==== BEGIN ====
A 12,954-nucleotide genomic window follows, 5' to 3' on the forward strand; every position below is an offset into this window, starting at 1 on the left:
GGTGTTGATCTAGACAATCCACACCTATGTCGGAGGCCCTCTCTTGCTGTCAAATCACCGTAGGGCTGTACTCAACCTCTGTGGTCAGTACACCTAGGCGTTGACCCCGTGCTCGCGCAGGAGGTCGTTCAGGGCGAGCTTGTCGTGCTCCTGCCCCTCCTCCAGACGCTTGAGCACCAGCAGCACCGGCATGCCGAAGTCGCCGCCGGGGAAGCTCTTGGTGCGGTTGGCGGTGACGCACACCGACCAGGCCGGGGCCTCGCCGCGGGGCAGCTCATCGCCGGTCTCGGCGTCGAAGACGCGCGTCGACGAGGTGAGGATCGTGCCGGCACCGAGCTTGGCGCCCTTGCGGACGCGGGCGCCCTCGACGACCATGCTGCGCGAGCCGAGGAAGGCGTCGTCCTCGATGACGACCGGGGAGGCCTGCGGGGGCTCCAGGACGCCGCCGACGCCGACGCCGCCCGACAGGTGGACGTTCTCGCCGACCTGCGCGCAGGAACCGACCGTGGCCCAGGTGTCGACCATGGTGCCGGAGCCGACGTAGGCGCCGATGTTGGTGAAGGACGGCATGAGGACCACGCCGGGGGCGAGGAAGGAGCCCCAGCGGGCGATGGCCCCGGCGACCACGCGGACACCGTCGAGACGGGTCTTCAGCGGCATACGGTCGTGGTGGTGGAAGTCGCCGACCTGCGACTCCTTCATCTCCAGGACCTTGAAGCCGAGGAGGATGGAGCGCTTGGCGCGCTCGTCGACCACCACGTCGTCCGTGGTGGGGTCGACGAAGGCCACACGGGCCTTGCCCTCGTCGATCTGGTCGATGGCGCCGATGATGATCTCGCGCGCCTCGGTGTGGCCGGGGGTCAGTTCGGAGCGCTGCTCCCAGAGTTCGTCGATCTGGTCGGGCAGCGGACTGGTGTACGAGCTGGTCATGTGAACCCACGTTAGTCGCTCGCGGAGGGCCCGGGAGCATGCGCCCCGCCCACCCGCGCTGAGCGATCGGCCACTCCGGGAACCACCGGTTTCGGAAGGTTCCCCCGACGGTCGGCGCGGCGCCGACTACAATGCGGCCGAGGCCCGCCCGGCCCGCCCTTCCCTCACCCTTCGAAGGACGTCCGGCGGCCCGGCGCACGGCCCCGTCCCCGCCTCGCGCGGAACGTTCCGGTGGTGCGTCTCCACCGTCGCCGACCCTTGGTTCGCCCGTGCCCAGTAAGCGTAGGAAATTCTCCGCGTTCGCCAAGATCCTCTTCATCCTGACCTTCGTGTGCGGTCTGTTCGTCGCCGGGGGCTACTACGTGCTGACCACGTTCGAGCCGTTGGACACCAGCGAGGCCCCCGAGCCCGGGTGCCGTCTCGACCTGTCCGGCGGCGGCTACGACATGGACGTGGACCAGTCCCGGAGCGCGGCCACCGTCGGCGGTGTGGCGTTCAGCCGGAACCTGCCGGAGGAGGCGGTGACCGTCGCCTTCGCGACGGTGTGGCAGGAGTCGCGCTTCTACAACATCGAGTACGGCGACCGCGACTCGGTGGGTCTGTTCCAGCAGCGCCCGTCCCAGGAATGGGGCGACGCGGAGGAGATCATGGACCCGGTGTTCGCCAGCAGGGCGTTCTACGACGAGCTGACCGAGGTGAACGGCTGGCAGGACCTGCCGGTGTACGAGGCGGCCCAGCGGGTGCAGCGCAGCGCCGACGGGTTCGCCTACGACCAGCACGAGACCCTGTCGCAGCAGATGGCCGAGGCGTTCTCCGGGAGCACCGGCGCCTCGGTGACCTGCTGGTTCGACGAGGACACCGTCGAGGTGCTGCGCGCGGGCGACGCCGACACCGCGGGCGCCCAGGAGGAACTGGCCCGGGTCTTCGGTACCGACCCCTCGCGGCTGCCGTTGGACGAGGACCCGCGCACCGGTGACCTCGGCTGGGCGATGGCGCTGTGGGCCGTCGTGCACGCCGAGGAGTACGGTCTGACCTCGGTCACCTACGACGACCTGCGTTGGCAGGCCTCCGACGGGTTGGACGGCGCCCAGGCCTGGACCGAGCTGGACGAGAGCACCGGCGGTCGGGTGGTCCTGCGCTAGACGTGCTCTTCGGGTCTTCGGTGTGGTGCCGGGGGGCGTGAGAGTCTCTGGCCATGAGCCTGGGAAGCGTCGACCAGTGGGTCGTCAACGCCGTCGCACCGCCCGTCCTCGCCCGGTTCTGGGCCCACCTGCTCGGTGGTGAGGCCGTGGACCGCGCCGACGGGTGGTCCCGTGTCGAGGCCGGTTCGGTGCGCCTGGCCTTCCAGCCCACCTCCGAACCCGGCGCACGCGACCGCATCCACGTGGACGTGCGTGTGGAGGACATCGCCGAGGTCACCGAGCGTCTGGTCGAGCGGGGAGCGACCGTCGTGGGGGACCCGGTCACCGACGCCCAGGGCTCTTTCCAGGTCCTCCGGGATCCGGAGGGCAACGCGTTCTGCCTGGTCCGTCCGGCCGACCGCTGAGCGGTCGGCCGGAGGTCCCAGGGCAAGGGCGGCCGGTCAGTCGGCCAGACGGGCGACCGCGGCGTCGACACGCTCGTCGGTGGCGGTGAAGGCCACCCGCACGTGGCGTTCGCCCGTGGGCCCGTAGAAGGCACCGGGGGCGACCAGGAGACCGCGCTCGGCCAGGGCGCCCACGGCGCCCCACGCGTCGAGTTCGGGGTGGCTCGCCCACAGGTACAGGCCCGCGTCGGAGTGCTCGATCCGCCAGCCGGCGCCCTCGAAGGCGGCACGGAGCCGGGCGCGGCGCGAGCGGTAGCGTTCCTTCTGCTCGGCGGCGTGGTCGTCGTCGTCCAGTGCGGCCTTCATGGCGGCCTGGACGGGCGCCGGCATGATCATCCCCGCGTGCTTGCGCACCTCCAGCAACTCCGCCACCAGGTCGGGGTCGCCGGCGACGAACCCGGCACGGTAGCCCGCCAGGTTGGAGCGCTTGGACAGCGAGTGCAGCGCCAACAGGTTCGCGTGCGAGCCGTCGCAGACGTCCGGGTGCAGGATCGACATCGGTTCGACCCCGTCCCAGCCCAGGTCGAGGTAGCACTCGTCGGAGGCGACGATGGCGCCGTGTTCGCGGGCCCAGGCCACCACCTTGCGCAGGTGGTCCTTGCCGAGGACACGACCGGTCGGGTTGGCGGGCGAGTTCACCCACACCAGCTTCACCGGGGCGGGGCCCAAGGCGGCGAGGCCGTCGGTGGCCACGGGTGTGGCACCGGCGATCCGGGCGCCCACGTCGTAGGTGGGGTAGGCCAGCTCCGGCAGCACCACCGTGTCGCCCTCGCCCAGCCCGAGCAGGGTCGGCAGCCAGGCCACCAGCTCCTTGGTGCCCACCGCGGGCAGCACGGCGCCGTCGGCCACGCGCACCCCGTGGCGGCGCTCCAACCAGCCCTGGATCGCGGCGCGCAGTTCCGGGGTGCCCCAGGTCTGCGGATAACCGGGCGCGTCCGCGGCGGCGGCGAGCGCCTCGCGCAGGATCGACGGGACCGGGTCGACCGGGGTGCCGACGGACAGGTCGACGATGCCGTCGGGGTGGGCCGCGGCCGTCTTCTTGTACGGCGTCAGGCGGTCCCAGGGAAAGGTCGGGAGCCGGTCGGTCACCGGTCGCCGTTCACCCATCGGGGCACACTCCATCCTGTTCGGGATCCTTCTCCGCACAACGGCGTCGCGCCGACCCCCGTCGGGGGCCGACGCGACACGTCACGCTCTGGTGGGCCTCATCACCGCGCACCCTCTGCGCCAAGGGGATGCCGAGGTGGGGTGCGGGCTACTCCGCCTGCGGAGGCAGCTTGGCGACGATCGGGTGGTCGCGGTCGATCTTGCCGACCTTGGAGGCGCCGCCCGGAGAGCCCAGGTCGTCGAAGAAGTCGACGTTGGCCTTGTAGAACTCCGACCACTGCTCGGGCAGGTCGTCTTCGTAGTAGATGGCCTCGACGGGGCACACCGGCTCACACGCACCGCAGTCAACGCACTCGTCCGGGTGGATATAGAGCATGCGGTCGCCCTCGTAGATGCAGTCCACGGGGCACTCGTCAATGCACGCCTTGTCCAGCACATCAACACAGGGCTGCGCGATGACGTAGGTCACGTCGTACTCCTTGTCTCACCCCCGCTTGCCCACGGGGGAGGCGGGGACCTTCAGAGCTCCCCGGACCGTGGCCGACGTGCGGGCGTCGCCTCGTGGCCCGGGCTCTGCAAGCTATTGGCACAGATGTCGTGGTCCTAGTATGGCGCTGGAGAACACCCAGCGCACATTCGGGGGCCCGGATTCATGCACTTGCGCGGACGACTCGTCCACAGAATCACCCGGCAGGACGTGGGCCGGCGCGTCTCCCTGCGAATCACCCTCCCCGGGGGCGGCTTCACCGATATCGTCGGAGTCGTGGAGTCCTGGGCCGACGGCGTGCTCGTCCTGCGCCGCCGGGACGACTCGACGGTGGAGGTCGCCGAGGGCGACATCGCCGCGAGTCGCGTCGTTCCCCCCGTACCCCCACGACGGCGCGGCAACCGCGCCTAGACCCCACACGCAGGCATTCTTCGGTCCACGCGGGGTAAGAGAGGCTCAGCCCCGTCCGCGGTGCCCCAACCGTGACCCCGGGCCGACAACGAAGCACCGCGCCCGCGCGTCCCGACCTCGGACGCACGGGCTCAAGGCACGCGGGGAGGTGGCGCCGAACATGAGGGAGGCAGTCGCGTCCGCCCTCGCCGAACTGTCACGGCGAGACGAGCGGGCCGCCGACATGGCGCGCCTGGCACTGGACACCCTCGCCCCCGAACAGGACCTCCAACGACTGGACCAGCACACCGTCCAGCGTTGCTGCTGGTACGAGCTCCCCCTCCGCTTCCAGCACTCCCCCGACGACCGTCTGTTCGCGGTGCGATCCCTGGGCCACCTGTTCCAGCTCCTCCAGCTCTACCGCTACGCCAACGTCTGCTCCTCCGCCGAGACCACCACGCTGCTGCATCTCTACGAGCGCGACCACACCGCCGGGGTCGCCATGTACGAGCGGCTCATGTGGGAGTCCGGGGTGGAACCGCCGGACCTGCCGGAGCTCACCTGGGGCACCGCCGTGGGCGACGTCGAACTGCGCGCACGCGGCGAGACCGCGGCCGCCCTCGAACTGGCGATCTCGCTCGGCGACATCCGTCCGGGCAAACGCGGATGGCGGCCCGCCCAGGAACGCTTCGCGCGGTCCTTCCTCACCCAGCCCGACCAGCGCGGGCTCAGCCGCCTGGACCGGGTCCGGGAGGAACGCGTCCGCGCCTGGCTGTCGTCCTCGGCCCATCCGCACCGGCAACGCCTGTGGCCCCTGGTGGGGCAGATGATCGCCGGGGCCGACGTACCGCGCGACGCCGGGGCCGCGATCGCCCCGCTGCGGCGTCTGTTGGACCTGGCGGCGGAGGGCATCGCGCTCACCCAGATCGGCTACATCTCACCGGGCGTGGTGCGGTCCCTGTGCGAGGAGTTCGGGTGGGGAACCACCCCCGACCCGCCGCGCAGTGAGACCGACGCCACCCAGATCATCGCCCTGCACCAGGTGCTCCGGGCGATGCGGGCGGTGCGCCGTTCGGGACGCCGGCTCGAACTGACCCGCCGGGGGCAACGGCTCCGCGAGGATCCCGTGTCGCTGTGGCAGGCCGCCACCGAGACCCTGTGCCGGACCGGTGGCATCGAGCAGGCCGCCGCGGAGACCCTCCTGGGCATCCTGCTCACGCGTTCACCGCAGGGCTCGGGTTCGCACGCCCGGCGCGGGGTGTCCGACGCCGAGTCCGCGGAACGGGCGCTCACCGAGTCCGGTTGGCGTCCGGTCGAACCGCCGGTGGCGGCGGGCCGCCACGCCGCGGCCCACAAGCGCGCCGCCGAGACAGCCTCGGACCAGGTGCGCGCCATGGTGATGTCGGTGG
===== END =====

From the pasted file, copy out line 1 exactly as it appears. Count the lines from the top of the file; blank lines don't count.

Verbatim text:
A 12,954-nucleotide genomic window follows, 5' to 3' on the forward strand; every position below is an offset into this window, starting at 1 on the left: